Editorial: Old abuse law saves Bannockburn mayor

James Barkemeyer, pictured here in this 2007 photo, resigned Friday morning as village president of Bannockburn. | File
James Barkemeyer, pictured here in this 2007 photo, resigned Friday morning as village president of Bannockburn. | File

Nothing dramatic ever happens in Bannockburn, the posh 1,318-acre Lake County village whose 1,583 citizens once included Ron Santo and Mike Ditka and where the average value of each home is $1.3 million.

The placid exterior came undone Friday.

Mayor James Barkemeyer came undone, and what a strange, troubling unraveling it was. More questions than answers remain, but the police report is shocking enough.

In a police report released through a Freedom of Information request, Barkemeyer admitted to investigators that he seduced teenage boys and had inappropriate contact with them in the 1990s at his family’s True Value Hardware store in Wilmette.

His statements to police reflected no awareness of the seriousness of his conduct or the effect on his victims.

The statute of limitations now keeps Barkemeyer from facing charges that could bring many years in prison. Under the law then, a victim had to step forward within five years of his 18th birthday to launch criminal charges. A victim who came forward is now 36.

A statement from Wilmette police on Aug. 22 read, “Wilmette Detectives interviewed the suspect and forwarded the case to the Cook County State’s Attorney’s Felony Review. The suspect was released without charges because these acts of criminal sexual conduct fell outside the statute of limitation for criminal prosecution.”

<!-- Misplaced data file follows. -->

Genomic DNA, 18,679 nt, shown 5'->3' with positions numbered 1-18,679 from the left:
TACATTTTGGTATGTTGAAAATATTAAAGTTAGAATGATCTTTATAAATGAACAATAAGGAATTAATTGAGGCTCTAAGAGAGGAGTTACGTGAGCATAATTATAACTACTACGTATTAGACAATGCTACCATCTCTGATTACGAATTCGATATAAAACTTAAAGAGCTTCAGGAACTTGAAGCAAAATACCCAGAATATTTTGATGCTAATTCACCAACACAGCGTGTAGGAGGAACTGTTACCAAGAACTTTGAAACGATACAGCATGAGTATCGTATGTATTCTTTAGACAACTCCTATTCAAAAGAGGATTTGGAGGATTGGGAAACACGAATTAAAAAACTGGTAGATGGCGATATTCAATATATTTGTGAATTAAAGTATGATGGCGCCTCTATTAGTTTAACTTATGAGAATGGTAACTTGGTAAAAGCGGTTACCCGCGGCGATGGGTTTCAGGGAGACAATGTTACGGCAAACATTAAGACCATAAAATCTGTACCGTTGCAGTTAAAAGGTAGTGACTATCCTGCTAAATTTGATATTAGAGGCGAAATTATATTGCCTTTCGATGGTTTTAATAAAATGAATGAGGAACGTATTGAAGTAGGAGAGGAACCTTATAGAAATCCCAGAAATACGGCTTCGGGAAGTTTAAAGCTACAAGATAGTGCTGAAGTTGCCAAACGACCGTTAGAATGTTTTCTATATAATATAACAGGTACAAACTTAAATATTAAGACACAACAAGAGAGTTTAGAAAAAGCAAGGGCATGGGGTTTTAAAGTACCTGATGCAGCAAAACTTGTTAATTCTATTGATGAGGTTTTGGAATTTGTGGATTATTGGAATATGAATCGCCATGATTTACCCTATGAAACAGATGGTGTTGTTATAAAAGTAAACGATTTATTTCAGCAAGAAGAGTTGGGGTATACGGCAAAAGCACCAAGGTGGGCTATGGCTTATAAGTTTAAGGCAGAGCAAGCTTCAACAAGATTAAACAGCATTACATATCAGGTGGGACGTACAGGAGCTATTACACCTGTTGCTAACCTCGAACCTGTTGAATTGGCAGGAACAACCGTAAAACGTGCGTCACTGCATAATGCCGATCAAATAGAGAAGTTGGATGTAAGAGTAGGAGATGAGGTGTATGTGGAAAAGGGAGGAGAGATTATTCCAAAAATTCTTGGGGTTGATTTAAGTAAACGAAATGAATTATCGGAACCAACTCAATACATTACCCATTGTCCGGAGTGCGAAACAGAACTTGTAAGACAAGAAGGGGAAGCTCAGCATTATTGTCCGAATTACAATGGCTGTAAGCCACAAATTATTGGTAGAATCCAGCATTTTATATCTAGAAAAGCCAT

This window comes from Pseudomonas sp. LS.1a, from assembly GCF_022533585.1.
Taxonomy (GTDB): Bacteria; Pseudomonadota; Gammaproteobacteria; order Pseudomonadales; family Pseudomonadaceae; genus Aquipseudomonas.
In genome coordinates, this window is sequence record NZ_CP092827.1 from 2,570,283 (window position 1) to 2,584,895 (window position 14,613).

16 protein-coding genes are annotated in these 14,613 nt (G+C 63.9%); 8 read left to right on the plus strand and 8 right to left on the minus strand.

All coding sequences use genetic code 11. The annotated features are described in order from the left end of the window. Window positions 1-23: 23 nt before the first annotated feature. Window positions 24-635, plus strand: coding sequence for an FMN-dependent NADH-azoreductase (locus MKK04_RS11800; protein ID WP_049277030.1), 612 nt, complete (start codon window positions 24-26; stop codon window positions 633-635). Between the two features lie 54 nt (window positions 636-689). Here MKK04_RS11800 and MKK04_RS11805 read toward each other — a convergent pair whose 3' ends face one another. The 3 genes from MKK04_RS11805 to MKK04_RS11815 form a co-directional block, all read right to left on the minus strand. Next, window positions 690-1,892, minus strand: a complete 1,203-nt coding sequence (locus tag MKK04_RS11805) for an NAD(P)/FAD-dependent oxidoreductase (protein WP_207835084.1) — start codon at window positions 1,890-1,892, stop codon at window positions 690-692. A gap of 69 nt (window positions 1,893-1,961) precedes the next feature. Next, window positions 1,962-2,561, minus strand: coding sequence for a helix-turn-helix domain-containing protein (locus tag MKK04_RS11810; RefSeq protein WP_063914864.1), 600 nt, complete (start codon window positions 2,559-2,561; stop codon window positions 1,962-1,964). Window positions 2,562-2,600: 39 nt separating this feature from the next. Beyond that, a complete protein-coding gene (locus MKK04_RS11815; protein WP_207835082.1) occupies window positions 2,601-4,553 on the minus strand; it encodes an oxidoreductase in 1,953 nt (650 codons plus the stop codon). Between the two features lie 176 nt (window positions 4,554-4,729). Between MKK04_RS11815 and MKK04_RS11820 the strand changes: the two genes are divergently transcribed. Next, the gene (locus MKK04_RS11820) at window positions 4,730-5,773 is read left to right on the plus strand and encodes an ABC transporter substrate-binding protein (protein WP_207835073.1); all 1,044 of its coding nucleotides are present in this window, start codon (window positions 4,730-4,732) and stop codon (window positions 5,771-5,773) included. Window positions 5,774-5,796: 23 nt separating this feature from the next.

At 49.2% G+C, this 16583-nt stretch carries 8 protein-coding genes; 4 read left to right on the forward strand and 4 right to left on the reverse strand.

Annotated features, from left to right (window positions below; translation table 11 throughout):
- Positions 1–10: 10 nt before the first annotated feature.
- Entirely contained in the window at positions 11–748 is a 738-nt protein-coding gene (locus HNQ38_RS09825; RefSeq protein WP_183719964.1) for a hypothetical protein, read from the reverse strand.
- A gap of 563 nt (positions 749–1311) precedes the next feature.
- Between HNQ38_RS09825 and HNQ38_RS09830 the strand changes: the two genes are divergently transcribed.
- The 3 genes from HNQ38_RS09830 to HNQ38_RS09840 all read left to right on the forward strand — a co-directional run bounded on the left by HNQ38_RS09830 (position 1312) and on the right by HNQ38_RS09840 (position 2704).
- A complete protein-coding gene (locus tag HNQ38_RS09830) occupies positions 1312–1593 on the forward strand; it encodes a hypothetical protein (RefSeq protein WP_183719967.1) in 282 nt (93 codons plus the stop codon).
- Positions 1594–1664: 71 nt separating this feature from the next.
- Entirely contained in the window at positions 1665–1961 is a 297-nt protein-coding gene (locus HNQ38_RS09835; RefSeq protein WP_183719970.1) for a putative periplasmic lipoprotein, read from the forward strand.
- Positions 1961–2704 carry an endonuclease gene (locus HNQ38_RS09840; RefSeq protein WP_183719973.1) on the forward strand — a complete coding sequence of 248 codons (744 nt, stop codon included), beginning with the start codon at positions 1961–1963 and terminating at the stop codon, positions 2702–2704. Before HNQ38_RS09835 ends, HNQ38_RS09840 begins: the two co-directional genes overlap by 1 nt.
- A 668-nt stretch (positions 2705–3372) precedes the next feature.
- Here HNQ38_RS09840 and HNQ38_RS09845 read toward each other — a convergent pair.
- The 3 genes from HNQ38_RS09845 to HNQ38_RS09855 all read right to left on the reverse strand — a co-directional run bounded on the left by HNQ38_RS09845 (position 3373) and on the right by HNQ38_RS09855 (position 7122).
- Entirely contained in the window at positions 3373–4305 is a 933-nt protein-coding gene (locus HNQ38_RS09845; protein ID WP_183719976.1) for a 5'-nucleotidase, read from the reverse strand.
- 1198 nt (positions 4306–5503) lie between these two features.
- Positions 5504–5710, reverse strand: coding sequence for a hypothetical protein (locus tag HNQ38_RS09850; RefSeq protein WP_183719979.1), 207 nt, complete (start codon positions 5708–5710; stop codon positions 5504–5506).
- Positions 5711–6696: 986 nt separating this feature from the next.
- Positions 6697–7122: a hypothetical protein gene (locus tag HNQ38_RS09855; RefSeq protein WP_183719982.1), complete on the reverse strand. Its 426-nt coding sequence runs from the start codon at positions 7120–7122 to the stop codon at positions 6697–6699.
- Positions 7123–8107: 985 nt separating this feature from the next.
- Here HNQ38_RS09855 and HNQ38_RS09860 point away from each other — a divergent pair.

The man who was a village trustee since 1999 and mayor since 2007 resigned Aug. 22.

The civic leaders who sat with the 57-year-old Barkemeyer in Bannockburn government and leadership sessions for 15 years can be forgiven if they are jolted by the crushing tumble.

Barkemeyer said he was only looking out for the interest of “troubled kids” and trying to show them personal responsibility.

But his own words to police paint a picture of a boss who persistently pursued teenaged employees, both of whom came from broken homes.

Of the years since the early 1990s, Wilmette police have no evidence about Barkemeyer’s conduct, although his transcribed answers to police are chilling.

What Barkemeyer did is known only because a victim from 20 years ago recently spoke.

Wilmette police essentially have closed the case.

Inadequate laws saved Barkemeyer.

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